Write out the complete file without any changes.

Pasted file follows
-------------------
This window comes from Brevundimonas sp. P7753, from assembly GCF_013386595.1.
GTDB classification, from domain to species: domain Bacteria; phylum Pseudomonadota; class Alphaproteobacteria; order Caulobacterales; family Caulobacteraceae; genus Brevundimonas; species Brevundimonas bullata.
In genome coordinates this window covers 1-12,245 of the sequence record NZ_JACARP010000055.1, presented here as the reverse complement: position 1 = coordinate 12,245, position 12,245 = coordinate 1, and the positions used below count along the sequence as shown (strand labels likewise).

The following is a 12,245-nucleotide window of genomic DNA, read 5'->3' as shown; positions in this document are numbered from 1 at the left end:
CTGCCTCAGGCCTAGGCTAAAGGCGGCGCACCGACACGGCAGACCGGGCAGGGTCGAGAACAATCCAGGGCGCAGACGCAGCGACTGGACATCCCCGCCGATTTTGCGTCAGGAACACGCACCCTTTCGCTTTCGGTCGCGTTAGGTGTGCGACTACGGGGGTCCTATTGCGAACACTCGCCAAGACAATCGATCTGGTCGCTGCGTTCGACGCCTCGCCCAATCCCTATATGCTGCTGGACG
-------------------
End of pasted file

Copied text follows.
This window comes from Brevundimonas sp. P7753, from assembly GCF_013386595.1.
GTDB classification, from domain to species: domain Bacteria; phylum Pseudomonadota; class Alphaproteobacteria; order Caulobacterales; family Caulobacteraceae; genus Brevundimonas; species Brevundimonas bullata.
In genome coordinates this window covers 1-12,245 of the sequence record NZ_JACARP010000055.1, presented here as the reverse complement: position 1 = coordinate 12,245, position 12,245 = coordinate 1, and the positions used below count along the sequence as shown (strand labels likewise).

The following is a 12,245-nucleotide window of genomic DNA, read 5'->3' as shown; positions in this document are numbered from 1 at the left end:
CTGCCTCAGGCCTAGGCTAAAGGCGGCGCACCGACACGGCAGACCGGGCAGGGTCGAGAACAATCCAGGGCGCAGACGCAGCGACTGGACATCCCCGCCGATTTTGCGTCAGGAACACGCACCCTTTCGCTTTCGGTCGCGTTAGGTGTGCGACTACGGGGGTCCTATTGCGAACACTCGCCAAGACAATCGATCTGGTCGCTGCGTTCGACGCCTCGCCCAATCCCTATATGCTGCTGGACG